WASHINGTON (AP) — Republican businessman Jay Faison says his party should stop fighting science and start talking solutions to climate change. He has $175 million to invest in politics and policy to help inspire them. And if that's not enough, he's commissioned a survey, released Monday, that he says shows voters agree.
"I'm pretty frustrated about the political divide," Faison said. "This is too important to leave to the Democrats."
Faison made his fortune in 2013 with the sale of his majority stake in his audio-visual equipment company, based in Charlotte, North Carolina. He sank much of his profit into the ClearPath Foundation and a separate politically active policy group; both are devoted to moving Republicans beyond saying that the climate is not changing — or, if it is, that humans have nothing to do with it.
Instead, GOP leaders should be talking about solutions, such as clean energy, Faison said.
Faison is the most active Republican donor on climate issues, a sort of GOP counterpart to Democratic megadonor Tom Steyer, a billionaire who spent roughly $75 million last year trying to defeat Republican senate and gubernatorial candidates who reject mainstream climate science.
Climate change doubters have noticed. One of the most prominent, Oklahoma Sen. Jim Inhofe, said at a conference in June: "There is another Tom Steyer who has surfaced. His name is Jay Faison." He warned that senators might be tempted to "appease" Faison to get some of his millions.
That sort of denouncement, Faison said, shows that his positions are viewed as a threat.
Faison said his survey found that a majority of Republican voters believe human activity is contributing at least "a little" to climate change, though Republicans were less likely than others in the survey to say so.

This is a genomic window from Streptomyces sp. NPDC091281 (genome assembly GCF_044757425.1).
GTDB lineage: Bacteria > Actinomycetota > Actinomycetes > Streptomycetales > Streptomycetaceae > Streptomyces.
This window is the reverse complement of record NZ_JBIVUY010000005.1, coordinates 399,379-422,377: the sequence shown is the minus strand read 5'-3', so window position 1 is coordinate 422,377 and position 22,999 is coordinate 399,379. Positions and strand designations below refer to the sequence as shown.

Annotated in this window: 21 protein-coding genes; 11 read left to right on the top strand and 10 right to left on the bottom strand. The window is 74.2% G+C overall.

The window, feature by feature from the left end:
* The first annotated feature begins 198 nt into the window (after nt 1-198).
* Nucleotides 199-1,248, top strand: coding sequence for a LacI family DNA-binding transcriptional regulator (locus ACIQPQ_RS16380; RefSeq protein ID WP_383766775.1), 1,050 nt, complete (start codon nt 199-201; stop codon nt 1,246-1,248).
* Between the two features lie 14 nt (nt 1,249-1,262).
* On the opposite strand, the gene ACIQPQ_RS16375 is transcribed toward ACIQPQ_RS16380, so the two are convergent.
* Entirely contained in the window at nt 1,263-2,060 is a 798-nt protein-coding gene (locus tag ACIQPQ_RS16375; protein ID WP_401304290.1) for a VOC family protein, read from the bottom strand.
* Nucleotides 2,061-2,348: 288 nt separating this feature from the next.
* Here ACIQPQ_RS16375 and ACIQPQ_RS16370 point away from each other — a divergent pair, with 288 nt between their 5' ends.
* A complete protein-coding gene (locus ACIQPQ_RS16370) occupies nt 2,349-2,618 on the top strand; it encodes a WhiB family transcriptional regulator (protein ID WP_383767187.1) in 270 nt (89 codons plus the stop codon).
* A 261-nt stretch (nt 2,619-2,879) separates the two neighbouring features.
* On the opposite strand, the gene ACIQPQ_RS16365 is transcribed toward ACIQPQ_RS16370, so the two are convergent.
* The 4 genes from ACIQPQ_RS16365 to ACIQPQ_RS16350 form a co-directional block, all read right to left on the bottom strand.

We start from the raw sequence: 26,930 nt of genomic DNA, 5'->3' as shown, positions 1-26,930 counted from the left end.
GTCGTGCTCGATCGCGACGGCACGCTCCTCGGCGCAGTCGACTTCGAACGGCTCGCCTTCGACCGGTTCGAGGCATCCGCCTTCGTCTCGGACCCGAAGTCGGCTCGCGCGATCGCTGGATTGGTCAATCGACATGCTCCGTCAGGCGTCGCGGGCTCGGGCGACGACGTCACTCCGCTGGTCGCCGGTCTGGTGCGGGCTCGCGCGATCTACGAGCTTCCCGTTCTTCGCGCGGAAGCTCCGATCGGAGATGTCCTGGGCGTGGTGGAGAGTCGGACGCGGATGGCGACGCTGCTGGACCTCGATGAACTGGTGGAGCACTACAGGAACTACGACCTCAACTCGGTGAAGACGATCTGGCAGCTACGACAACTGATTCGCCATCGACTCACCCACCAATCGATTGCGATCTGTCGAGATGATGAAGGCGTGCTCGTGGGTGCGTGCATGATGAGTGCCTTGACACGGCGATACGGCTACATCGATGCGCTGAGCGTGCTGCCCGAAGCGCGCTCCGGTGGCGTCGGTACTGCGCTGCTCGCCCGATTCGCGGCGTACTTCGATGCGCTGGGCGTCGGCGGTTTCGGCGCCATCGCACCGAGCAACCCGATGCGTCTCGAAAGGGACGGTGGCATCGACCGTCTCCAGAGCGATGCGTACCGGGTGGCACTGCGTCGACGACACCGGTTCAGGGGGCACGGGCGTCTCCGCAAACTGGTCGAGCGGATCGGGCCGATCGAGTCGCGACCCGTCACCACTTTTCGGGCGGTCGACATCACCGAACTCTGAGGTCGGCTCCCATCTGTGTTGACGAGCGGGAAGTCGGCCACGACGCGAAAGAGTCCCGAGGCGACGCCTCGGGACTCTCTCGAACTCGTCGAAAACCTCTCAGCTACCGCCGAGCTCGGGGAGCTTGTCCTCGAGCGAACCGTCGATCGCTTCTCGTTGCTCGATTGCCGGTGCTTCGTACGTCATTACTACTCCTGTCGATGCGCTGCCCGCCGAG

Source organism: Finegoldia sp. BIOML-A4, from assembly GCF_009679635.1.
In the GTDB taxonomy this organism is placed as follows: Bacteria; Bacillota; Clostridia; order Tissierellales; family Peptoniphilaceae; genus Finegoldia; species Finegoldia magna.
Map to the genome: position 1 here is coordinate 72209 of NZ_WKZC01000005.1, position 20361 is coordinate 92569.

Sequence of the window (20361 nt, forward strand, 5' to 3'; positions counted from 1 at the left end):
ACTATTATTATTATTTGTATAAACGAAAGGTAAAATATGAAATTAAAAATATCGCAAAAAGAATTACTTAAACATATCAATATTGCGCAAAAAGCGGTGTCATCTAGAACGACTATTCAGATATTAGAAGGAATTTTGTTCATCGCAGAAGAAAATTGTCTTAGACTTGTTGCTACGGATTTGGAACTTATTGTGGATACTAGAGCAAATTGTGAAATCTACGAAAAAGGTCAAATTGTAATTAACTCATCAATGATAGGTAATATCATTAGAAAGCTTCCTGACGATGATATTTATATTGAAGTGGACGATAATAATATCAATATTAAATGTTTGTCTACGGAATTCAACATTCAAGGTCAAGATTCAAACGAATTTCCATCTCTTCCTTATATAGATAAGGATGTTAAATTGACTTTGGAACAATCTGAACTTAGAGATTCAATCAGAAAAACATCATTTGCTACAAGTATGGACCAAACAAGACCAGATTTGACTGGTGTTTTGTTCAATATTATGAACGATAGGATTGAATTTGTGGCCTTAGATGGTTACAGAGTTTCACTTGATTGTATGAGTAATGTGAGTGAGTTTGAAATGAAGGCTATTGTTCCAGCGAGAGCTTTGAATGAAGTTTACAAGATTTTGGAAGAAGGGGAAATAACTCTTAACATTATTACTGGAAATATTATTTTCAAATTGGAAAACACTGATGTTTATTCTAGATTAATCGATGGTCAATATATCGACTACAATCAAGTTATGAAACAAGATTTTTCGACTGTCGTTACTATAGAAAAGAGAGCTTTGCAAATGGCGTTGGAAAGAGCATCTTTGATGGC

Republicans should debate climate change by emphasizing the need to develop clean energy, using buzzwords such as "innovation," ''jobs creation" and "energy security" when they talk about the issue, Faison and his pollsters said.
The survey was conducted by three leading Republican pollsters, including Whit Ayres, who is working for Florida Sen. Marco Rubio's presidential campaign. Another pollster, Kristen Soltis Anderson, said the results showed voters are eager to "depoliticize" climate change and clean energy.
"The right has not captured what their voice is going to be on these issues yet," she said. "There's a huge opportunity for presidential candidates to turn the partisan temperature down."
Faison said he already sees evidence of that in the 2016 GOP field.
"Six months ago, 'I'm not a scientist,' was the leading phrase around the topic," Faison said. Yet now Rubio — one of the candidates who'd frequently used that language — "defended the fact that he's not a denier" in the Republican presidential debate this month. And New Jersey Gov. Chris Christie "was more positive," Faison said. Christie said during the debate that America can "contribute" to fixing climate change in a way that is "economically sound."
Faison said he is unsure whether he'll endorse anyone in the Republican primary.
He has already given at least $100,000 to a super PAC supporting Sen. Lindsey Graham, a longshot for president and the most outspoken of the 15 candidates that human activity is contributing to climate change. Faison also gave $50,000 to the pro-Jeb Bush super PAC. His largest contribution, $500,000, was to a super PAC supporting New Hampshire Sen. Kelly Ayotte's re-election next year. Ayotte is a Republican leader in calling for the development of clean energy.
Faison's $10 million nonprofit policy shop, America Leads, happens to share its name with Christie's super PAC. Faison and his spokeswoman said that's merely a coincidence.
AP News Survey Specialist Emily Swanson contributed to this report.